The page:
Mayor Bloomberg: 'I Have My Own Army'
Hunter Walker, New York Observer
n a speech at MIT last night to discuss the packed sweepstakes to build a tech campus in New York City, Mayor Bloomberg said he prefers City Hall to the White House. Almost immediately after Mayor Bloomberg dampened recent speculation he's eyeing a White House bid, he added fuel to the fire by explaining why a mayor would be the best person for the job.
Mayor Bloomberg's recent criticism of President Obama for allowing the debt reduction Supercommittee to fail led many political tea leaf watchers to believe he's eyeing a potential White House bid. To the dismay of those who hope he'll mount presidential campaign, Mayor Bloomberg began his speech last night by discussing why City Hall is just fine by him.
"I have my own army in the NYPD, which is the seventh biggest army in the world. I have my own State Department, much to Foggy Bottom's annoyance. We have the United Nations in New York, and so we have an entree into the diplomatic world that Washington does not have," Mayor Bloomberg said.
At first, Mayor Bloomberg sounded he was outlining why three terms as mayor was enough experience in public office for him, but he quickly switched gears and began characterizing City Hall as the perfect preparation for the White House because it allowed him to buck the Beltway establishment get real on-the-ground knowledge.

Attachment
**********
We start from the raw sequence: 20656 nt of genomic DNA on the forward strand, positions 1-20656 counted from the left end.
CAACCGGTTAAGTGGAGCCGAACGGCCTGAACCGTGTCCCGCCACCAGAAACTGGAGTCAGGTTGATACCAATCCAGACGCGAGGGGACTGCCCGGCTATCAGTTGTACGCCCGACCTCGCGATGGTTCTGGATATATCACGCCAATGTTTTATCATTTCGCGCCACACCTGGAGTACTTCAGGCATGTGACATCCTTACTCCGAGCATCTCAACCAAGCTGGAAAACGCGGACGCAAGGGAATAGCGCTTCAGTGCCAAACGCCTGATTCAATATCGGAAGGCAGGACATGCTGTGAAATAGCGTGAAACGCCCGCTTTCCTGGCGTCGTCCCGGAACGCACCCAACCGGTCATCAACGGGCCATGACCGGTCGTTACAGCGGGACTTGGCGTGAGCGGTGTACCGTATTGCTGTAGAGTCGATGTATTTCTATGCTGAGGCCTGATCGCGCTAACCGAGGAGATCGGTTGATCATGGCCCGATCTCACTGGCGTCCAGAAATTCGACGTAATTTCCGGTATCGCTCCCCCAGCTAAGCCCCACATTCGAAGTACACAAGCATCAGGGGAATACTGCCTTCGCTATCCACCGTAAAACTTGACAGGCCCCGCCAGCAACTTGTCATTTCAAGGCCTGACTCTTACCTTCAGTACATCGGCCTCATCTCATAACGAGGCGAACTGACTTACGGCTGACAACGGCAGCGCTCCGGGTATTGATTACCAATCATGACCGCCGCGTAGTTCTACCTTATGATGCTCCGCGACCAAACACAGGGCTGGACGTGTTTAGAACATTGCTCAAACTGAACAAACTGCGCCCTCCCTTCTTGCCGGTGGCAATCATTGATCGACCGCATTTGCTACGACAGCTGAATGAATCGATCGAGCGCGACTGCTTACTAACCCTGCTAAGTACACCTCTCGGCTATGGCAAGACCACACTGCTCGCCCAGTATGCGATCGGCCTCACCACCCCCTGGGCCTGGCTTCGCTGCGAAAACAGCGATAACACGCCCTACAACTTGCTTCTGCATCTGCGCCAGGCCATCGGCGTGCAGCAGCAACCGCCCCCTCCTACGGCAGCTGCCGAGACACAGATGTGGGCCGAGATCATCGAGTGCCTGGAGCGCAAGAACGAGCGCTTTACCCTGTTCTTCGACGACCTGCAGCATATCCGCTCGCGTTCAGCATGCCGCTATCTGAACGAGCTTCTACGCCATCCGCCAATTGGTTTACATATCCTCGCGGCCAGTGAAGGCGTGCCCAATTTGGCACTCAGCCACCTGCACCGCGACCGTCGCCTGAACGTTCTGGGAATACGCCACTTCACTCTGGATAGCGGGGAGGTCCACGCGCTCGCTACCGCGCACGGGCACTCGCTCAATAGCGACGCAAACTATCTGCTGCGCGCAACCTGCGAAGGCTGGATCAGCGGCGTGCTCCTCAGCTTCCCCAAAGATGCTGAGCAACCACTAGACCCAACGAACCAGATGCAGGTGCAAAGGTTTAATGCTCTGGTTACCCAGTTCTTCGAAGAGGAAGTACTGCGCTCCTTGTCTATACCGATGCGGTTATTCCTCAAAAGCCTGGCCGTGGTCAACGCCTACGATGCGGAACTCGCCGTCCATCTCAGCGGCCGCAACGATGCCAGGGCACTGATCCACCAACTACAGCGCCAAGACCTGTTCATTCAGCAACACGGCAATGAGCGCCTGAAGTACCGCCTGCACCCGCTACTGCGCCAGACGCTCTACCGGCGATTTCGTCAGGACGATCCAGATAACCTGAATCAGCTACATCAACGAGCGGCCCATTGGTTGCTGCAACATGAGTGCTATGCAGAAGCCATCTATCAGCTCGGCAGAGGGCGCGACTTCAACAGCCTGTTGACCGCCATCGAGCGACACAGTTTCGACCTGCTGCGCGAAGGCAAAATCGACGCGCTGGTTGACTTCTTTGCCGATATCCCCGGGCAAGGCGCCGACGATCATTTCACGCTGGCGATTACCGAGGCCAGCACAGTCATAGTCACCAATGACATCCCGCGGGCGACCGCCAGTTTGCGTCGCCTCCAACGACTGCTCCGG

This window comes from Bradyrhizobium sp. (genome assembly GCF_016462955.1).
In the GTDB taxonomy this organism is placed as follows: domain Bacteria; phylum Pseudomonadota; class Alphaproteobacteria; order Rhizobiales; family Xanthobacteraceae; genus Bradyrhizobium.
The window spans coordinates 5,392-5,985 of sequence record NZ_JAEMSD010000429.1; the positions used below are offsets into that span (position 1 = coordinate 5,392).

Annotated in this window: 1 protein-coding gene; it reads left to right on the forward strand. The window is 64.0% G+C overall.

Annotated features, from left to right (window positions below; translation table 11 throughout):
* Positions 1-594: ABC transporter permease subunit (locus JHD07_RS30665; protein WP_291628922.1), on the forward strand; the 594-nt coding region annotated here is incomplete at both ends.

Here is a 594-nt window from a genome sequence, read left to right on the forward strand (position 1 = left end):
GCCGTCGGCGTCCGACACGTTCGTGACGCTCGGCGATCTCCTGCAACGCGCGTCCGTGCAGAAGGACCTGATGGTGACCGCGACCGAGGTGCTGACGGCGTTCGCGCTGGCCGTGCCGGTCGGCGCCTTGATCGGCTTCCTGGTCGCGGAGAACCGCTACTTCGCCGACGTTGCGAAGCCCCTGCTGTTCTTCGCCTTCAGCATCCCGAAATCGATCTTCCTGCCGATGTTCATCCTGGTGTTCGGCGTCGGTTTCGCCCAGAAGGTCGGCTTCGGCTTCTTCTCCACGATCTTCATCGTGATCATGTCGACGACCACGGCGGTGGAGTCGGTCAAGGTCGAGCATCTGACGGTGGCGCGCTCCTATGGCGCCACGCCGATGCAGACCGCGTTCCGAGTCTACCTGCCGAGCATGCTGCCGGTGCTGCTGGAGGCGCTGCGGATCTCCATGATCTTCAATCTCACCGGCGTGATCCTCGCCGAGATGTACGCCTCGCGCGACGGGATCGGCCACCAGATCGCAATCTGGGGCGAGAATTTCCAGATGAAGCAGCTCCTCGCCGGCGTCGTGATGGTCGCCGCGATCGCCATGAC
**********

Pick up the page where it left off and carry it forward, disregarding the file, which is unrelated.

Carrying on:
Mayor Michael Bloomberg. (photo: NYDaily News)
"I don't listen to Washington very much, which is something they're not thrillled about," Mayor Bloomberg said. "We have every kind of people from every part of the world and every kind of problem."
Mayor Bloomberg explained that, unlike Washington politicians, mayors are people of action.
"The difference between my level of government and other levels of government is that action takes place at the city level," Mayor Bloomberg said. "The cities and mayors are where you deal with crime, you deal with real immigration problems, you deal with health problems, you deal with picking up the garbage."
You see, according to Mayor Bloomberg, he and his mayoral colleagues are focused on results. It's the rest of the politicians who are screwing things up.
"At the state or federal level, that's where the real problems are. You see it particularly in American government at the moment where they are just unable to do anything, and yet, the mayors of this country still have to deal with the real world," said Mayor Bloomberg.
Mayor Bloomberg closed by expressing the desire for someone with real, executive experience to arrive on the scene and change things in Washington.
"Unfortunately, people at the federal level or the state level typically spend their whole lives in politics, and they've never been an executive and it shows," Mayor Bloomberg said.
Who could he possibly be thinking of?